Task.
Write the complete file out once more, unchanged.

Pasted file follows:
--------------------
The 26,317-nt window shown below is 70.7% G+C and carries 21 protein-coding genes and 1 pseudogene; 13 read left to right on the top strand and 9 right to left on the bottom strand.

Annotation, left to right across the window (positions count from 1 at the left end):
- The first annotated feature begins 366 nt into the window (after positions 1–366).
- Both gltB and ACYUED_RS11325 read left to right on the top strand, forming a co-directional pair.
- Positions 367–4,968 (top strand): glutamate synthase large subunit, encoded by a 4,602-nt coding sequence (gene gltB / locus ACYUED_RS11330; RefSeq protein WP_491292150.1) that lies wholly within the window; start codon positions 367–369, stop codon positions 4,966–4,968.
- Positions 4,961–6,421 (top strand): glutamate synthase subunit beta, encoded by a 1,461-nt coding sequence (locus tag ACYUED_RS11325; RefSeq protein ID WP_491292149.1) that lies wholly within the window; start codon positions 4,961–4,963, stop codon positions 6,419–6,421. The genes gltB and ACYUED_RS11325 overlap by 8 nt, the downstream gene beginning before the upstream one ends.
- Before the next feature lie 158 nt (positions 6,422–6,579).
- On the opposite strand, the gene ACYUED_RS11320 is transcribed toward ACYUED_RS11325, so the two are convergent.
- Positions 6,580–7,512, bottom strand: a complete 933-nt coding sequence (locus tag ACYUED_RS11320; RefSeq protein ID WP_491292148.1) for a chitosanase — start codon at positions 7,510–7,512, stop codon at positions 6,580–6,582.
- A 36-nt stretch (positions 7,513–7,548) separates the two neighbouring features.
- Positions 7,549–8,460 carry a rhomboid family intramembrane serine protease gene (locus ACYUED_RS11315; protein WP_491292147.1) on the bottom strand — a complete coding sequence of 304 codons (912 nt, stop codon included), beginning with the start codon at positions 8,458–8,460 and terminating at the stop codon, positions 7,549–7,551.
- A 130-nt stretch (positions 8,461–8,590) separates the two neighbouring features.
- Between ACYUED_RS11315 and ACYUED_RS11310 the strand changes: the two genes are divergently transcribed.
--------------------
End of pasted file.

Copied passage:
The 26,317-nt window shown below is 70.7% G+C and carries 21 protein-coding genes and 1 pseudogene; 13 read left to right on the top strand and 9 right to left on the bottom strand.

Annotation, left to right across the window (positions count from 1 at the left end):
- The first annotated feature begins 366 nt into the window (after positions 1–366).
- Both gltB and ACYUED_RS11325 read left to right on the top strand, forming a co-directional pair.
- Positions 367–4,968 (top strand): glutamate synthase large subunit, encoded by a 4,602-nt coding sequence (gene gltB / locus ACYUED_RS11330; RefSeq protein WP_491292150.1) that lies wholly within the window; start codon positions 367–369, stop codon positions 4,966–4,968.
- Positions 4,961–6,421 (top strand): glutamate synthase subunit beta, encoded by a 1,461-nt coding sequence (locus tag ACYUED_RS11325; RefSeq protein ID WP_491292149.1) that lies wholly within the window; start codon positions 4,961–4,963, stop codon positions 6,419–6,421. The genes gltB and ACYUED_RS11325 overlap by 8 nt, the downstream gene beginning before the upstream one ends.
- Before the next feature lie 158 nt (positions 6,422–6,579).
- On the opposite strand, the gene ACYUED_RS11320 is transcribed toward ACYUED_RS11325, so the two are convergent.
- Positions 6,580–7,512, bottom strand: a complete 933-nt coding sequence (locus tag ACYUED_RS11320; RefSeq protein ID WP_491292148.1) for a chitosanase — start codon at positions 7,510–7,512, stop codon at positions 6,580–6,582.
- A 36-nt stretch (positions 7,513–7,548) separates the two neighbouring features.
- Positions 7,549–8,460 carry a rhomboid family intramembrane serine protease gene (locus ACYUED_RS11315; protein WP_491292147.1) on the bottom strand — a complete coding sequence of 304 codons (912 nt, stop codon included), beginning with the start codon at positions 8,458–8,460 and terminating at the stop codon, positions 7,549–7,551.
- A 130-nt stretch (positions 8,461–8,590) separates the two neighbouring features.
- Between ACYUED_RS11315 and ACYUED_RS11310 the strand changes: the two genes are divergently transcribed.